Buffalo Jack’s Offers Unique Exotic Game
By Jordan Mills Pleasant
This is the season for cookouts. If your buddy invites you over for hotdogs, you might take him up on it. If your neighbors offer you a hamburger, you might stay a while and visit. But what if someone offered you a buffalo burger? Elk chops? An alligator platter?
That’s exactly what Amanda Noble, server at Buffalo Jack’s Restaurant and Lounge in Covington, Ohio, might offer you if you drop in for a bite to eat. Buffalo Jack’s specializes in “North American wild and exotic game dinners,” and their menu certainly reflects the diversity of their specialty cuisine.
Buffalo Jack’s offers almost any wild game you can think of, given the season is right. Choose from antelope, buffalo, venison, elk, wild boar, alligator and even rattlesnake — although for a variety of reasons the rattlesnake is not currently on the menu. And enjoy your wild game meal in a variety of fashions: they offer sausages made from antelope, buffalo, venison, elk and wild boar, or take a more (or less!) traditional route with a buffalo sirloin or venison chops.
Dwell on the buffalo for moment. According to the American Bison Exchange, “In comparison with beef, pork and chicken, Bison meat is lower in fat content, cholesterol and calorie level and highest in protein.” A healthy alternative to other meats. And there’s no worry about extinction because, “There are in excess of 100,000 Bison in the United States.”
Don’t let all this talk of wild game deter you, however. According to Manager Becky Furlong, who has 25 years of experience at the restaurant, “Buffalo Jack’s caters to the whole family. It’s a place to bring to kids.” They still have the original cherry back bar on one side of the restaurant, and on the other side they have a dining room for a more family-oriented dining experience.
The menu reflects the establishment’s intention to cater to a variety of crowds as well. Buffalo Jack’s offers all the normal dishes one might expect from a family restaurant, in addition to all the more exotic dishes — everything from starters like soups and salads, appetizers, wings, chicken and a variety of fish, including walleye, Atlantic cod, catfish and tilapia. But if you ask me, the wild game meals are a one-of-a-kind experience — all the other stuff is for you picky eaters out there.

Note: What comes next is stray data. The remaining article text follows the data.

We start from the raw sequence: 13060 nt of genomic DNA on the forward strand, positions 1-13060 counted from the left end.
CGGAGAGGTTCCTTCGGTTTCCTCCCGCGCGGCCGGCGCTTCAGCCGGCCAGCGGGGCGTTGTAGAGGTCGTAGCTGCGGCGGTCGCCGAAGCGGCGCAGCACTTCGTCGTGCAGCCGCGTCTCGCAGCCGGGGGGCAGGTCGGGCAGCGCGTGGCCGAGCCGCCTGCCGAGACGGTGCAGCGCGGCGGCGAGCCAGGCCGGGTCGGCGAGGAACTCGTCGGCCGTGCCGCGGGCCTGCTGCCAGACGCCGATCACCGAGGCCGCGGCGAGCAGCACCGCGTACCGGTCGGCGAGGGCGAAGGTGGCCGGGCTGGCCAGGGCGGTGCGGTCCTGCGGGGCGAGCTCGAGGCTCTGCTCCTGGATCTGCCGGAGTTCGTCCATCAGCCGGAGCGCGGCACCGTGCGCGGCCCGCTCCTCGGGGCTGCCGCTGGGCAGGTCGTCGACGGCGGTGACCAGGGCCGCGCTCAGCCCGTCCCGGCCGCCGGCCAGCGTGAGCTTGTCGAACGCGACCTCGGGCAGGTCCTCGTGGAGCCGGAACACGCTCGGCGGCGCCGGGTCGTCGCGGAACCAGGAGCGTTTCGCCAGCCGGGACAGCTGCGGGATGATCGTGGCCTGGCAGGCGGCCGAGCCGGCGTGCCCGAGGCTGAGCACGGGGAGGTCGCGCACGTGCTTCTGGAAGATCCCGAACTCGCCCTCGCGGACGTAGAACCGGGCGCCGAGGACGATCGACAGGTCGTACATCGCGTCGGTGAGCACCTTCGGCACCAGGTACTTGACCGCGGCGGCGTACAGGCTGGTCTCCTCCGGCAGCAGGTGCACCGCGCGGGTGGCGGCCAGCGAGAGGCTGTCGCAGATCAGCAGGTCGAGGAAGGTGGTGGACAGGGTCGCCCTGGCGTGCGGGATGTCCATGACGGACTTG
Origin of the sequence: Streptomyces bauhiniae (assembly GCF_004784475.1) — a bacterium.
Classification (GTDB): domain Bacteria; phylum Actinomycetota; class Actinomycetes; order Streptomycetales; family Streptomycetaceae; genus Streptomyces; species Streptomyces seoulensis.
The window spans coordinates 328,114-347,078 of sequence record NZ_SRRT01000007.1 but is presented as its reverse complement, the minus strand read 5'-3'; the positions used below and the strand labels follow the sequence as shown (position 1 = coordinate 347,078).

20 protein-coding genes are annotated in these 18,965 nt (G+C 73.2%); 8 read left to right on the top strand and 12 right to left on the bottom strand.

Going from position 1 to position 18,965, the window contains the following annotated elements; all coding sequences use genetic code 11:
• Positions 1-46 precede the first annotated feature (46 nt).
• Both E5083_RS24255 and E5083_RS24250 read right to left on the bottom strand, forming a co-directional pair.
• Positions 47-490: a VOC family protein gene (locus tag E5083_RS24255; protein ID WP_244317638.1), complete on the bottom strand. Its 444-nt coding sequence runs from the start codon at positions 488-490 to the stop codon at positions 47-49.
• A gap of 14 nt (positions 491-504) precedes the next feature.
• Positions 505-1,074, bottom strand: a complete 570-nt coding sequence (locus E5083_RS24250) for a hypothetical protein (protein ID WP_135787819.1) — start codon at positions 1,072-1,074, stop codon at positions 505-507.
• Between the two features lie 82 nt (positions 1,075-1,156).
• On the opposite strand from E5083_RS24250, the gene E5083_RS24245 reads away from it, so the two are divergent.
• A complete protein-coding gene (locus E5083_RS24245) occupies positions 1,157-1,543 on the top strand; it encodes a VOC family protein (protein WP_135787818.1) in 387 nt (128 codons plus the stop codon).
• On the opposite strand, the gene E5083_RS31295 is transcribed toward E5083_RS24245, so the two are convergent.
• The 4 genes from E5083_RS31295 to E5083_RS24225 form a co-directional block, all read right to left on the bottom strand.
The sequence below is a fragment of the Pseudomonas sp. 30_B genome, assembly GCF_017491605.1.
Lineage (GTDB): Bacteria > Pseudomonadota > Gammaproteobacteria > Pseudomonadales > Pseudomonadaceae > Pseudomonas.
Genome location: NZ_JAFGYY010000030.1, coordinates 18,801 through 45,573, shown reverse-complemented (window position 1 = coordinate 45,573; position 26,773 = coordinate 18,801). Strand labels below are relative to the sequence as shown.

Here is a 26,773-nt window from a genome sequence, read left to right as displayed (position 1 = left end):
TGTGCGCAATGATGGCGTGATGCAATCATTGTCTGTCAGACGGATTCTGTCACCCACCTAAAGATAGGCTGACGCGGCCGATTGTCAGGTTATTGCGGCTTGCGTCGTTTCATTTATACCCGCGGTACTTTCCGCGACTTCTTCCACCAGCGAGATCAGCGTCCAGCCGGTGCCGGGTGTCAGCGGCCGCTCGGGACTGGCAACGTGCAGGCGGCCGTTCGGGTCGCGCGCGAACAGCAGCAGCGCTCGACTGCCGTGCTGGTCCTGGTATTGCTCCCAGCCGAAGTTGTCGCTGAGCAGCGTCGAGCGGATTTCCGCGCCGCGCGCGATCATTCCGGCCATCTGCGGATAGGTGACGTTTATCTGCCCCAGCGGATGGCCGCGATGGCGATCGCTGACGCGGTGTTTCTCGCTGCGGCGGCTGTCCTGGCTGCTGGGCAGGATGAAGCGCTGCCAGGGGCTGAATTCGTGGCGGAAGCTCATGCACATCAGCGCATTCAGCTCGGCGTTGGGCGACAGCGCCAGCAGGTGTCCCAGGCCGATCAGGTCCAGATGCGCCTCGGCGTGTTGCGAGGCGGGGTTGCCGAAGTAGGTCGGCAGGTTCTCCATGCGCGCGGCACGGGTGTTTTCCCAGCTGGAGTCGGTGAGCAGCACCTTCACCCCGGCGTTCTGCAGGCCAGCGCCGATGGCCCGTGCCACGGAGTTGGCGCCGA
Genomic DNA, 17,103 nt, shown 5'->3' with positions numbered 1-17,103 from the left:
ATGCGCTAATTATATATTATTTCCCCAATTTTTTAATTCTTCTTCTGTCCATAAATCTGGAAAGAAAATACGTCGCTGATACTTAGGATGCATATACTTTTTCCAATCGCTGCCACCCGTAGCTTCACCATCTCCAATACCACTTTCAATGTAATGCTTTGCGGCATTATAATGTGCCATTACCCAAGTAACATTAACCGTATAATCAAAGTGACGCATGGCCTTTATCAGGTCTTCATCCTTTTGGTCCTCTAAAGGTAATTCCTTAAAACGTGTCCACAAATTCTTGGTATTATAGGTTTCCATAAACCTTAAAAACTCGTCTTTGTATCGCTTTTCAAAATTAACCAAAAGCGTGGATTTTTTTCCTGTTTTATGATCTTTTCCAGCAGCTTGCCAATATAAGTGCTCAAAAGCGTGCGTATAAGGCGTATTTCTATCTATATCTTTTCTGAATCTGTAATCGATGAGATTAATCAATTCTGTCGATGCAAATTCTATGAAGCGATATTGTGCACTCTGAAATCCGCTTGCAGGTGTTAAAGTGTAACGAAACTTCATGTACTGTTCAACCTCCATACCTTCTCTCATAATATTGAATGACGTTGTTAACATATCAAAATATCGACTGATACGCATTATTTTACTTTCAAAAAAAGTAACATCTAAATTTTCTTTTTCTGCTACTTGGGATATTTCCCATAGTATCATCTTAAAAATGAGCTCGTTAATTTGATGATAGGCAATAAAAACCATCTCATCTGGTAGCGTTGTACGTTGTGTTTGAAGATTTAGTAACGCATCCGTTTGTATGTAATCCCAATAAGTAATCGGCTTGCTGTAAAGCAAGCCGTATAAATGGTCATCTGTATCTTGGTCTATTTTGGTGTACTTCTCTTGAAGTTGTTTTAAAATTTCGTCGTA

The ambience of Buffalo Jack’s by no means rates second place to the exotic cuisine. Walk in the door and you’re immediately greeted by Rudy — the actual buffalo mascot, prepared and stuffed by a local taxidermist. But buffalo is not the only wild game that both makes the menu and adorns the walls at Buffalo Jack’s: decorations range the gamut from the massive polar bear in the dining room to the fox on the wall above the restrooms. This is a place to not only enjoy wild game, but to enjoy it in the presence of wild game — a completely unique and daunting atmosphere.
Perhaps this intriguing ambience is due, in many ways, to the history of the place. The building was originally built in 1886. In the early 1980s, the idea for Buffalo Jack’s occurred to Jack Maier during poker game with some friends, and after 18 months of restoring the building he opened the establishment in 1983. Since then, business has been booming.
All said and done, however, it’s less the great food and the wonderful environment that keeps patrons coming back. It’s the service. Manager Becky Furlong takes pride in her staff, and her staff says of her that she’s “absolutely a pleasure to work for. She makes us and our customers laugh. She’s wonderful.”
So if you’re in the mood for a new food, a new atmosphere or both, stop in and enjoy yourself. Right now just happens to be a special time as well: for about another month Buffalo Jack’s will be offering specials with morel mushrooms, a very rare and very tasty delicacy, with a singular texture and flavor prized by chefs worldwide.
When you stop in, be sure and ask about Fred. Legend has it, Fred is the Buffalo Jack’s ghost in residence. Although he tends to keep to himself upstairs, he has been known to overturn coffee cups in the night, or send things flying from the shelves during the day. But don’t let Fred spook you — even if he is sometimes temperamental, my best bet is that he’s a vegetarian!
(Buffalo Jack’s Restaurant and Lounge is located at 137 High Street (which is also State Route 48) in Covington, Ohio, just about twenty minutes north of Dayton. For more information, directions or any other questions call 937-473-2524 or visit buffalojack.com.)
Reach DCP Editor Jordan Mills Pleasant at firstname.lastname@example.org